Nweke, however, noted that freight forwarders have to be adequately trained to handle the dynamics and huge responsibility with project cargoes.

“The ideal process when awarding contracts for projects is that whoever is given that contract engages indigenous freight forwarders to clear it and deliver it. Before the contractors submit their budgets, the freight forwarder should be consulted to get his cost, clearance and advice that should be factored into the contract. This will help government in saving funds rather than awarding contracts with over bloated figures,” the veteran freight forwarder said.

He also argued that the officials sitting on the export seat at banks should also be freight forwarders or individuals with relevant training on the profession.

Also speaking on this, an ex-Governing Board Chairman of the Council for the Regulation of Freight Forwarding in Nigeria (CRFFN), Alhaji Hakeem Olanrewaju told our correspondent that this disadvantage could also be traced to the inefficiencies of CRFFN.

Olanrewaju in an interview with MMS Plus said the 40% freight component in rail contracts ought to have been given to Nigerians under the Local Content Law, but lamented that the contract was given out to foreigners.

According to the ex-CRFFN boss, there are lots of employment opportunities wasting away in the freight forwarding sector, but Nigerian freight forwarders are not accessing it.

Noting that most of the project cargoes in the country are being handled by Chinese and other foreigners, Olanrewaju blamed lack of experience and education by Nigerian freight forwarders as the main reason most of them could not get government contracts.

His words: “In most countries, if you aren’t an indigene you can’t practice Customs brokerage and you can’t access the ports. This is the practice in America, Benin Republic, Ghana, among others. Besides creating employment for Nigerian citizens, there is also the issue of security which should be prioritized; but in Nigeria everyone has access to the ports.”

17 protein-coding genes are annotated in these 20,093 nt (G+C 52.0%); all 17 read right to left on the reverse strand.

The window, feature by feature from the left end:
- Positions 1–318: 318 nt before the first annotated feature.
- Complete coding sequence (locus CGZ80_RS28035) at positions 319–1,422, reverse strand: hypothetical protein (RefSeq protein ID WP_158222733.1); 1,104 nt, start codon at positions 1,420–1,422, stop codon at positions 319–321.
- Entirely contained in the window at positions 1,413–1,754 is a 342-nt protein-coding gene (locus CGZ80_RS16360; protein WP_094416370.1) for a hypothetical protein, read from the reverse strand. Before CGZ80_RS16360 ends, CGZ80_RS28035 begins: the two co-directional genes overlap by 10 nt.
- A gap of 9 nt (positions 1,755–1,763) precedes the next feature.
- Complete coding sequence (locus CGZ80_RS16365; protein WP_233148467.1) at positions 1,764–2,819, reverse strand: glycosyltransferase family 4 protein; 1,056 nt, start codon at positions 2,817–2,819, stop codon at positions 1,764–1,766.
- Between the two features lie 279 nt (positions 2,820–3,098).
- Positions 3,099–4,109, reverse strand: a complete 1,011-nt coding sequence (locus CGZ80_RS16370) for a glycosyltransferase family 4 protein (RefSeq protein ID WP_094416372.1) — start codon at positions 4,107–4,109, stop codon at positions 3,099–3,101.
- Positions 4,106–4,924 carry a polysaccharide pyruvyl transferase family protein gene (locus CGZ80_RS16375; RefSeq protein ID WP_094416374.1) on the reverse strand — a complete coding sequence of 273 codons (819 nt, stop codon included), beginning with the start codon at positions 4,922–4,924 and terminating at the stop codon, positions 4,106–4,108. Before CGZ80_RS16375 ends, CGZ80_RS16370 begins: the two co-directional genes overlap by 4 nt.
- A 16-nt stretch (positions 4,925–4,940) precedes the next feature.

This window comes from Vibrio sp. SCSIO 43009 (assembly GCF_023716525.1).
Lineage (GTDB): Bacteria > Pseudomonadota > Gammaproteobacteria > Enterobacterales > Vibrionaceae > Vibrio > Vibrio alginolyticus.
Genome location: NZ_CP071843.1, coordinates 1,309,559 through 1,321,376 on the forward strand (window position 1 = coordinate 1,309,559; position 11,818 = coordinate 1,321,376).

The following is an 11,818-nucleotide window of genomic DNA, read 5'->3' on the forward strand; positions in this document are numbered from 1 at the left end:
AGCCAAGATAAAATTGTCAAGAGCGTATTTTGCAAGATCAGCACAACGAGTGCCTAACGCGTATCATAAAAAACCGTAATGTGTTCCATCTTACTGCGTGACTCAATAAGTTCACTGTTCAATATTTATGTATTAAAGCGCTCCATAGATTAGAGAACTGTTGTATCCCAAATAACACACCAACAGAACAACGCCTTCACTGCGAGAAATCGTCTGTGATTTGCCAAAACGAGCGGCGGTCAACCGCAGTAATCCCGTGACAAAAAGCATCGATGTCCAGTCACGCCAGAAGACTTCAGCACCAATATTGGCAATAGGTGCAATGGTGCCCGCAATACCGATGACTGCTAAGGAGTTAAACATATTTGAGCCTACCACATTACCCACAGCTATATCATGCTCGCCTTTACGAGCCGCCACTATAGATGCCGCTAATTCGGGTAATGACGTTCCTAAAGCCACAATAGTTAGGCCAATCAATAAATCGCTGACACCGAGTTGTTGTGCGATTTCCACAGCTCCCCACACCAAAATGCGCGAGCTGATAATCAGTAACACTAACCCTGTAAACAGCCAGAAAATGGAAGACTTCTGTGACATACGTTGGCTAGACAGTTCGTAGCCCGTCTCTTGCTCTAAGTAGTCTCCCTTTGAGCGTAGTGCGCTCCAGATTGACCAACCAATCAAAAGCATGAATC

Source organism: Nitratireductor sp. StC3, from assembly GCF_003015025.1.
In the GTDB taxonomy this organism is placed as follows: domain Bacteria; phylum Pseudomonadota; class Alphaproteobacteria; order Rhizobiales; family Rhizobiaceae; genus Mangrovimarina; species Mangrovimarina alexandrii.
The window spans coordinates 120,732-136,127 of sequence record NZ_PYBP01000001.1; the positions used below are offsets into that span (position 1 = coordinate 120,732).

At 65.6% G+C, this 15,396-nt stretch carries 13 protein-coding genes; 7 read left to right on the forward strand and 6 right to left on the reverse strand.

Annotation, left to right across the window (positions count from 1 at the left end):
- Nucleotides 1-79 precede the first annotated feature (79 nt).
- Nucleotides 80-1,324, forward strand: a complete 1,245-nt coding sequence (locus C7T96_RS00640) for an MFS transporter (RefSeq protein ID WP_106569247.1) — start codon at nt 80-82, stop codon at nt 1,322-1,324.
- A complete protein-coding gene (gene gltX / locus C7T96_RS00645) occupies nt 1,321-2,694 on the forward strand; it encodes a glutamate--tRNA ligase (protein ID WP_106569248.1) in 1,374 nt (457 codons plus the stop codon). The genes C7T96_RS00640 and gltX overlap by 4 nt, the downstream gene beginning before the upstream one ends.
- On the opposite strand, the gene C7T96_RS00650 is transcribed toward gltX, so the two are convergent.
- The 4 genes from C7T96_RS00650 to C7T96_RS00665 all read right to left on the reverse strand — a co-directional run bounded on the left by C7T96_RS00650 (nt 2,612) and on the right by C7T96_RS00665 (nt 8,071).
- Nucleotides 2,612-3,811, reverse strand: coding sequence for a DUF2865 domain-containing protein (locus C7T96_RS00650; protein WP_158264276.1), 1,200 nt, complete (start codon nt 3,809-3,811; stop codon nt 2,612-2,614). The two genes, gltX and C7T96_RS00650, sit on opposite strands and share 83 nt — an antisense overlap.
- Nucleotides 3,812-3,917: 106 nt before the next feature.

“Customs brokers also have the onus of protecting their nations. A broker will be indicted if a foreigner should import arms using his company. There are lots of employment opportunities wasting away in the freight forwarding sector, but we are losing out. For example, in the railway project, how many freight forwarders are involved? The Chinese have taken over the total packaging of the job, and you cannot blame them. It is because most Nigerian freight forwarders are not trained, indigenous freight forwarders are not involved in most of the projects in Nigeria. If you look at the contract package, they have included the freight, transportation and warehousing, among others but these ought to be separated and paid locally. The Chinese would repatriate these monies back to their countries, and only give peanuts to Nigerians to clear the cargoes at the port”

“Any contract issued in Nigeria, whether as federal government or state government, it has 40% freight component, but freight forwarders are not allowed to access this moneys, you begin to ask yourself, what is the interplay between the Cabotage Law and the Nigerian Local Content Development Board? Our local content law in Nigeria is off.”